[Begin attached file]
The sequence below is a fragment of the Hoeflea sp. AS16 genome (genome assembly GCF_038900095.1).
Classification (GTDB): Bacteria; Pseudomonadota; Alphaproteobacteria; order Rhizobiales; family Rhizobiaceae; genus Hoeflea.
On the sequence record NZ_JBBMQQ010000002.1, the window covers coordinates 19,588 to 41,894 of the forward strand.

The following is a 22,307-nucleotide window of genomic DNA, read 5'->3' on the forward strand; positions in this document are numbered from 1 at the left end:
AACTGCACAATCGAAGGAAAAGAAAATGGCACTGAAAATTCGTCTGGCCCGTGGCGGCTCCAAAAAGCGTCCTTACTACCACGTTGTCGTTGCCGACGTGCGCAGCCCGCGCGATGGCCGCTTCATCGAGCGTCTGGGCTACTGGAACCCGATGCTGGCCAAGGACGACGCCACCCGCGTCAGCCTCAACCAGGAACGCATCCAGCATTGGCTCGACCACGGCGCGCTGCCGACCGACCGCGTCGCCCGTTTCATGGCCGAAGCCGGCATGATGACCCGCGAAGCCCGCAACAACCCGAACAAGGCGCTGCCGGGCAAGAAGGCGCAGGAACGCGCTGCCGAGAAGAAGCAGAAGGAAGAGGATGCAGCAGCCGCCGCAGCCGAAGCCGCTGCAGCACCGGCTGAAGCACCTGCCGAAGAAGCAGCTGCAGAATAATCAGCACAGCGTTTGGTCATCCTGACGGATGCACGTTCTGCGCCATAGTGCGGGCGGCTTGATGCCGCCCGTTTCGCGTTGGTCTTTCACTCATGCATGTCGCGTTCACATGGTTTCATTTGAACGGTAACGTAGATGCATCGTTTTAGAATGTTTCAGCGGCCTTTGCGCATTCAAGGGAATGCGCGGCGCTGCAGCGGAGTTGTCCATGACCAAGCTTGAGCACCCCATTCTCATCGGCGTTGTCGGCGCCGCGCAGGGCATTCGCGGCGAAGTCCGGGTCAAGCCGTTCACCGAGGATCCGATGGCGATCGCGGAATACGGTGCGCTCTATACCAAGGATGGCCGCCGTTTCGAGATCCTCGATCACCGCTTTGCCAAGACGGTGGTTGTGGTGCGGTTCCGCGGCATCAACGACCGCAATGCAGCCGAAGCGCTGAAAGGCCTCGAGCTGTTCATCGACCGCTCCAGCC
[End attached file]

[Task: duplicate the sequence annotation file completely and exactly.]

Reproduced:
The sequence below is a fragment of the Hoeflea sp. AS16 genome (genome assembly GCF_038900095.1).
Classification (GTDB): Bacteria; Pseudomonadota; Alphaproteobacteria; order Rhizobiales; family Rhizobiaceae; genus Hoeflea.
On the sequence record NZ_JBBMQQ010000002.1, the window covers coordinates 19,588 to 41,894 of the forward strand.

The following is a 22,307-nucleotide window of genomic DNA, read 5'->3' on the forward strand; positions in this document are numbered from 1 at the left end:
AACTGCACAATCGAAGGAAAAGAAAATGGCACTGAAAATTCGTCTGGCCCGTGGCGGCTCCAAAAAGCGTCCTTACTACCACGTTGTCGTTGCCGACGTGCGCAGCCCGCGCGATGGCCGCTTCATCGAGCGTCTGGGCTACTGGAACCCGATGCTGGCCAAGGACGACGCCACCCGCGTCAGCCTCAACCAGGAACGCATCCAGCATTGGCTCGACCACGGCGCGCTGCCGACCGACCGCGTCGCCCGTTTCATGGCCGAAGCCGGCATGATGACCCGCGAAGCCCGCAACAACCCGAACAAGGCGCTGCCGGGCAAGAAGGCGCAGGAACGCGCTGCCGAGAAGAAGCAGAAGGAAGAGGATGCAGCAGCCGCCGCAGCCGAAGCCGCTGCAGCACCGGCTGAAGCACCTGCCGAAGAAGCAGCTGCAGAATAATCAGCACAGCGTTTGGTCATCCTGACGGATGCACGTTCTGCGCCATAGTGCGGGCGGCTTGATGCCGCCCGTTTCGCGTTGGTCTTTCACTCATGCATGTCGCGTTCACATGGTTTCATTTGAACGGTAACGTAGATGCATCGTTTTAGAATGTTTCAGCGGCCTTTGCGCATTCAAGGGAATGCGCGGCGCTGCAGCGGAGTTGTCCATGACCAAGCTTGAGCACCCCATTCTCATCGGCGTTGTCGGCGCCGCGCAGGGCATTCGCGGCGAAGTCCGGGTCAAGCCGTTCACCGAGGATCCGATGGCGATCGCGGAATACGGTGCGCTCTATACCAAGGATGGCCGCCGTTTCGAGATCCTCGATCACCGCTTTGCCAAGACGGTGGTTGTGGTGCGGTTCCGCGGCATCAACGACCGCAATGCAGCCGAAGCGCTGAAAGGCCTCGAGCTGTTCATCGACCGCTCCAGCC